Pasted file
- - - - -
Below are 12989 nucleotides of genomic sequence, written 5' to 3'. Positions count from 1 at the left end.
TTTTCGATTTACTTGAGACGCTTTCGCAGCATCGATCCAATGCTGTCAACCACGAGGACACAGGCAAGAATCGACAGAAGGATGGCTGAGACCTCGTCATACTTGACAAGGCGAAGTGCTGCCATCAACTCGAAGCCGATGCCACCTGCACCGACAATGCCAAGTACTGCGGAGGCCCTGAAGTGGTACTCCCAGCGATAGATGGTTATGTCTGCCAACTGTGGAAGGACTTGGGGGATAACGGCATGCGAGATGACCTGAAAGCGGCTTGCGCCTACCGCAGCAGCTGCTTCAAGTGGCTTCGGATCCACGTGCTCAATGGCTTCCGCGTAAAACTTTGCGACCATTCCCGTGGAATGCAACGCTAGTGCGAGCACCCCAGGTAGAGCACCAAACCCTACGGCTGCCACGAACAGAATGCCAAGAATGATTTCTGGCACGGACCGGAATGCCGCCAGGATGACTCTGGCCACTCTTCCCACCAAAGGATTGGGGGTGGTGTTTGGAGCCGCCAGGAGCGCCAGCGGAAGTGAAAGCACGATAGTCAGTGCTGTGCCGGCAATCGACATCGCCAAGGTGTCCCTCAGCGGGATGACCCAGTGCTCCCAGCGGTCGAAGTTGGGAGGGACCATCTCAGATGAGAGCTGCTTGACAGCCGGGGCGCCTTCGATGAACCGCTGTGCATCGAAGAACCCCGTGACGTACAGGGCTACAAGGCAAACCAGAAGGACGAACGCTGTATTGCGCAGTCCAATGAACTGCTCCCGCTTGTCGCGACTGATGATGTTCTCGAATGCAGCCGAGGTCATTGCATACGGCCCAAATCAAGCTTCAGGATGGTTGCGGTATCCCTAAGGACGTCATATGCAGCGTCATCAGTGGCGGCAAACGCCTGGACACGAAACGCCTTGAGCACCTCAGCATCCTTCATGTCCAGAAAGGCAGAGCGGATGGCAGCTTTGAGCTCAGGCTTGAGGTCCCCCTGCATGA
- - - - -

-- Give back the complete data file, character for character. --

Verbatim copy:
Below are 12989 nucleotides of genomic sequence, written 5' to 3'. Positions count from 1 at the left end.
TTTTCGATTTACTTGAGACGCTTTCGCAGCATCGATCCAATGCTGTCAACCACGAGGACACAGGCAAGAATCGACAGAAGGATGGCTGAGACCTCGTCATACTTGACAAGGCGAAGTGCTGCCATCAACTCGAAGCCGATGCCACCTGCACCGACAATGCCAAGTACTGCGGAGGCCCTGAAGTGGTACTCCCAGCGATAGATGGTTATGTCTGCCAACTGTGGAAGGACTTGGGGGATAACGGCATGCGAGATGACCTGAAAGCGGCTTGCGCCTACCGCAGCAGCTGCTTCAAGTGGCTTCGGATCCACGTGCTCAATGGCTTCCGCGTAAAACTTTGCGACCATTCCCGTGGAATGCAACGCTAGTGCGAGCACCCCAGGTAGAGCACCAAACCCTACGGCTGCCACGAACAGAATGCCAAGAATGATTTCTGGCACGGACCGGAATGCCGCCAGGATGACTCTGGCCACTCTTCCCACCAAAGGATTGGGGGTGGTGTTTGGAGCCGCCAGGAGCGCCAGCGGAAGTGAAAGCACGATAGTCAGTGCTGTGCCGGCAATCGACATCGCCAAGGTGTCCCTCAGCGGGATGACCCAGTGCTCCCAGCGGTCGAAGTTGGGAGGGACCATCTCAGATGAGAGCTGCTTGACAGCCGGGGCGCCTTCGATGAACCGCTGTGCATCGAAGAACCCCGTGACGTACAGGGCTACAAGGCAAACCAGAAGGACGAACGCTGTATTGCGCAGTCCAATGAACTGCTCCCGCTTGTCGCGACTGATGATGTTCTCGAATGCAGCCGAGGTCATTGCATACGGCCCAAATCAAGCTTCAGGATGGTTGCGGTATCCCTAAGGACGTCATATGCAGCGTCATCAGTGGCGGCAAACGCCTGGACACGAAACGCCTTGAGCACCTCAGCATCCTTCATGTCCAGAAAGGCAGAGCGGATGGCAGCTTTGAGCTCAGGCTTGAGGTCCCCCTGCATGA